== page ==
• In the stack zone, we can find first the arguments of the block, then the copied variables of the block, then the temporary variables for the block before the additional slots (see figure below)

stackZones

Performance details

When a blockClosure is created, up to three objects are created:

  • the blockClosure to holds the outerContext, the references to non local variables, the number of arguments of the closure and the start pc to know what bytecode to execute while running the closure
  • the outerContext (i.e. the mapping between the outer stack frame and a context object): this is not needed if the outerContext has already been created, for example by another closure creation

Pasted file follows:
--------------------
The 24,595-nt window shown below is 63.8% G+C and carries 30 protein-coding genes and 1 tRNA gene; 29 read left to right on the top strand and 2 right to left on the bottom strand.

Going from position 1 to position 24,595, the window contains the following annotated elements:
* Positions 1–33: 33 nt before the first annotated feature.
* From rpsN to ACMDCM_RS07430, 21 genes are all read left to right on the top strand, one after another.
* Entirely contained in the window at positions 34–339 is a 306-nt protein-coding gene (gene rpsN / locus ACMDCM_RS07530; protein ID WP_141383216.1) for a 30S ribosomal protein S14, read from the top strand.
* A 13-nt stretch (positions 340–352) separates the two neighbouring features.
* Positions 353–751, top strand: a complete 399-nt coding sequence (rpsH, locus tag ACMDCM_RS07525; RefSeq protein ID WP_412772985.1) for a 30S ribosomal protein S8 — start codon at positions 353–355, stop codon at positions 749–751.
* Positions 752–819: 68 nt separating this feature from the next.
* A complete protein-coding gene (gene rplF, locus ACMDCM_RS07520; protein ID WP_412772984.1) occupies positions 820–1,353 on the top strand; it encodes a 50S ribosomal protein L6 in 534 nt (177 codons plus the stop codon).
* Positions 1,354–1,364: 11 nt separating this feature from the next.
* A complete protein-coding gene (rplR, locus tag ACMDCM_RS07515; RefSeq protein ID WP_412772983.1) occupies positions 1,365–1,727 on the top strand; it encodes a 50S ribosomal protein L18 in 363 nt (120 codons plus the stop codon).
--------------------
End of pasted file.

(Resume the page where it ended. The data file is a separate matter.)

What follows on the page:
• the tempVector to store indirect temporaries

To improve performance, one has to reduce the number of objects created. One solution is to try not to have tempVectors, by rewriting the blockClosure differently to avoid the tempVector creation. Another solution is the adaptive optimization approach we are currently working on, which aims to inline the blockClosure in its homeContext, in order not to create any of these objects.

Some other smalltalks, such as VisualWork smalltalk, decided to keep the outerContext field of blockClosures only if a non local return is present in the closure. This makes it harder to debug, because the user cannot see from the blockClosure which activation created the closure nor unneeded temporary variables from the enclosing environment. This optimization would be tricky in Cog because Cog’s blockClosure relies on the outerContext also to find out where is the method holding the bytecode to execute for a blockClosure (the blockClosure bytecode is inlined in the enclosing method bytecode).